Cookies on Plantwise Knowledge Bank

Like most websites we use cookies. This is to ensure that we give you the best experience possible.

Continuing to use means you agree to our use of cookies. If you would like to, you can learn more about the cookies we use.

Plantwise Knowledge Bank
  • Knowledge Bank home
  • Change location
Plantwise Factsheets for Farmers
PDF AddAdd to factsheet booklet

Attract and kill: Fruit fly control

Recognize the problem

Fruit fly is a major pest of mango, citrus, pawpaw and other fruits. The maggots ("tumbus") live and feed inside the fruit causing it to rot.


Like many insects, male and female fruit flies find each other using smell. The female produces a special smell called a "pheromone" when she wants to mate and lay eggs. Some plants mimic this smell by producing chemicals called "parapheromones". People cannot smell these chemicals, but male fruit flies are attracted to the smell and will fly towards it.


A "pheromone trap" is a good and safe way to reduce the number of fruit flies. This method uses a pheromone or parapheromone to attract the male fruit flies into a trap where they are killed. Even though only the male flies are killed, this makes it more difficult for the females to find a mate to make more maggots. The fruit fly trap is made using a tutik rubber (plastic bottle) like this:
  • Pass a length of twine through 2 small holes in the tutik top (cap) and tie into a knot on the inside of the cap. This makes a loop or ring of twine.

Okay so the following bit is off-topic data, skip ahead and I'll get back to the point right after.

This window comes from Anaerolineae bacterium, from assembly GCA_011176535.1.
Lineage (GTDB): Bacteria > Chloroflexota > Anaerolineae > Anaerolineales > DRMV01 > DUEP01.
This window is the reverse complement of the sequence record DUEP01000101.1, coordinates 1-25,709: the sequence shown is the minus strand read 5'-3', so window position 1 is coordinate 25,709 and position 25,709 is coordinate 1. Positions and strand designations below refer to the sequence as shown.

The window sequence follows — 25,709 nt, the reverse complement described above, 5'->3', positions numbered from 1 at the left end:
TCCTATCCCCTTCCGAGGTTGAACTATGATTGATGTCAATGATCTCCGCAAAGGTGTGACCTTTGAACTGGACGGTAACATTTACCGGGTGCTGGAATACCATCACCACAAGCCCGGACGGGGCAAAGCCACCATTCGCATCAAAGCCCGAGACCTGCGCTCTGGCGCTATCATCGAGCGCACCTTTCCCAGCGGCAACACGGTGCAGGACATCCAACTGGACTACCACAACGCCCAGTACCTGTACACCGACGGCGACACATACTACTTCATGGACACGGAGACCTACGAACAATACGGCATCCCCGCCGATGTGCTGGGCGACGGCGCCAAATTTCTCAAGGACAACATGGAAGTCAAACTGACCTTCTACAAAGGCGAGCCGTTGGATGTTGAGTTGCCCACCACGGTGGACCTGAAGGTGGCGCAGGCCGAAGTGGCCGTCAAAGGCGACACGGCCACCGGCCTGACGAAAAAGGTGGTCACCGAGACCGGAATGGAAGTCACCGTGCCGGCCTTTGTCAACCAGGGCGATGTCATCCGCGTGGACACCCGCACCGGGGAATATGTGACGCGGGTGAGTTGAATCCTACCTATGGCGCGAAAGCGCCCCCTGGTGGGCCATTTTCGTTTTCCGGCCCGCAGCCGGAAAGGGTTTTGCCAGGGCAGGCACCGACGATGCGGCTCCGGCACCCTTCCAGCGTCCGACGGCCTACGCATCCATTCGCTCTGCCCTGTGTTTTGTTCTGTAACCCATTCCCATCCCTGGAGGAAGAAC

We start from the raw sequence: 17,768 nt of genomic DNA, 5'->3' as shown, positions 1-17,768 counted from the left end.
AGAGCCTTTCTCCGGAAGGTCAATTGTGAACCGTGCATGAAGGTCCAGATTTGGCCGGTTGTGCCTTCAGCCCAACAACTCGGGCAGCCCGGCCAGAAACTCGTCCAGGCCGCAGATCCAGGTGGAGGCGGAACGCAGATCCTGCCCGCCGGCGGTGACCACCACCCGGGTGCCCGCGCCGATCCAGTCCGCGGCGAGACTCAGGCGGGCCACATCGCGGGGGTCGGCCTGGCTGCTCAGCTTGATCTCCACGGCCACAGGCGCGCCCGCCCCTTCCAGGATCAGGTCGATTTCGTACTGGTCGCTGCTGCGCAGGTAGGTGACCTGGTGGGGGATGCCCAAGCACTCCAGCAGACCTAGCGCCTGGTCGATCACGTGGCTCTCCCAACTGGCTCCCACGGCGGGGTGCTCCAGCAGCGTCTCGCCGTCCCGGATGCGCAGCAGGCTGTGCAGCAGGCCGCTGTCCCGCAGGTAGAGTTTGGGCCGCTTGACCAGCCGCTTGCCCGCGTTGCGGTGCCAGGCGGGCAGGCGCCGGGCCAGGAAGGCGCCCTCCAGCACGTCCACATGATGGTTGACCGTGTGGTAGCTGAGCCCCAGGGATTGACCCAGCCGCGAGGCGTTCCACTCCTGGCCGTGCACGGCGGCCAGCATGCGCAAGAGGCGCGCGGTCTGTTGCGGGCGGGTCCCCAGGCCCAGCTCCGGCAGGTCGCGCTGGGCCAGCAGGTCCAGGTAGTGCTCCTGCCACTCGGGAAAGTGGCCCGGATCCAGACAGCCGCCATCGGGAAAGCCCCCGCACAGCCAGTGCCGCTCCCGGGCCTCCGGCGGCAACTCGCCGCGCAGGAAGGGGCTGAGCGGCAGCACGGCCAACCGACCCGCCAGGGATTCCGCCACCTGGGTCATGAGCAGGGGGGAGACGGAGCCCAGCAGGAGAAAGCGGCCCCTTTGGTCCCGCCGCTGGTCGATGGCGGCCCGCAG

• Cut 4 holes (each 2 cm wide) on opposite sides of the tutik between the mid-point and the neck of the tutik. This is where the male flies will enter the trap. Make 4 very small holes in the bottom of the tutik to allow water to drain out of the tutik after a rain.
  • Cut a piece of sponge small enough to fit through the neck of the tutik. Tie one end of a short twine around the sponge. Tie the other end of the twine to the twine ring that was put in the tutik cap. If done correctly, the sponge should hang around the centre of the tutik when the cap is put back onto the tutik. This will depend on the size of tutik used.
  • Wearing gloves, create a mixture with 10 ml of parapheromone (methyl-eugenol, supplied by MAFFS) and 1 ml of an insecticide. Dip the sponge into the mixture until fully soaked. Squeeze the sponge to remove excess liquid.
  • Place the cap back on the tutik with the wet sponge hanging inside. Then hang the trap on a mango branch or another tree close by. Be sure not to splash or rub any of the chemical on the outside of the tutik.
  • Over time, the male fruit flies will enter the trap and be killed by the insecticide in the sponge. When there are many dead flies in the trap, the cap can be removed and the dead flies can be shaken out and buried.
  • Use the traps when there are flowers and young fruits. The trap will continue to attract and kill fruit flies for 3 months during the rains and 4-5 months during the dry season. Use 9 traps/acre or 21 traps/hectare.

When using a pesticide, always wear protective clothing and follow the instructions on the product label, such as dosage, timing of application, and pre-harvest interval.

Scientific name(s) > Bactrocera dorsalis (previously B. invadens)

The recommendations in this factsheet are relevant to: Ghana, Sierra Leone

Authors: James Spencer, Deborah S. Koroma
Crop Protection Services, Ministry of Agriculture, Forestry & Food Security, Sierra Leone
tel: +232 76 609 342 email:
Edited by
Created in Sierra Leone May 2012 (Revised September 2014)